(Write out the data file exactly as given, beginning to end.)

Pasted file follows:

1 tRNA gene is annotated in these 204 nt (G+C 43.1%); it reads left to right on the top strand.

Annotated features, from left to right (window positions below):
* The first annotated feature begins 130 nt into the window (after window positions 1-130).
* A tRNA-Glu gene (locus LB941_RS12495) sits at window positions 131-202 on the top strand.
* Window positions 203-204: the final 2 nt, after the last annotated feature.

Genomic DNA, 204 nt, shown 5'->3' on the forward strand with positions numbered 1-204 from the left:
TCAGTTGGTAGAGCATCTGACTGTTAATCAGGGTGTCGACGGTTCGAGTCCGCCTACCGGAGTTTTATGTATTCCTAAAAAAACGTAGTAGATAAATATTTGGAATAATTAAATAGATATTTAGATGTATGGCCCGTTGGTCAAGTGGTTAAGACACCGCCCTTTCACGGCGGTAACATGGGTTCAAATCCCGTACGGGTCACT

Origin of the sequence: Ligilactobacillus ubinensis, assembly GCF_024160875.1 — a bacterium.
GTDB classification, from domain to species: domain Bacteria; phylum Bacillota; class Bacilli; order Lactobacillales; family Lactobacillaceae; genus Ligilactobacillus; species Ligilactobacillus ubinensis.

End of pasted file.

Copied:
1 tRNA gene is annotated in these 204 nt (G+C 43.1%); it reads left to right on the top strand.

Annotated features, from left to right (window positions below):
* The first annotated feature begins 130 nt into the window (after window positions 1-130).
* A tRNA-Glu gene (locus LB941_RS12495) sits at window positions 131-202 on the top strand.
* Window positions 203-204: the final 2 nt, after the last annotated feature.

Genomic DNA, 204 nt, shown 5'->3' on the forward strand with positions numbered 1-204 from the left:
TCAGTTGGTAGAGCATCTGACTGTTAATCAGGGTGTCGACGGTTCGAGTCCGCCTACCGGAGTTTTATGTATTCCTAAAAAAACGTAGTAGATAAATATTTGGAATAATTAAATAGATATTTAGATGTATGGCCCGTTGGTCAAGTGGTTAAGACACCGCCCTTTCACGGCGGTAACATGGGTTCAAATCCCGTACGGGTCACT

Origin of the sequence: Ligilactobacillus ubinensis, assembly GCF_024160875.1 — a bacterium.
GTDB classification, from domain to species: domain Bacteria; phylum Bacillota; class Bacilli; order Lactobacillales; family Lactobacillaceae; genus Ligilactobacillus; species Ligilactobacillus ubinensis.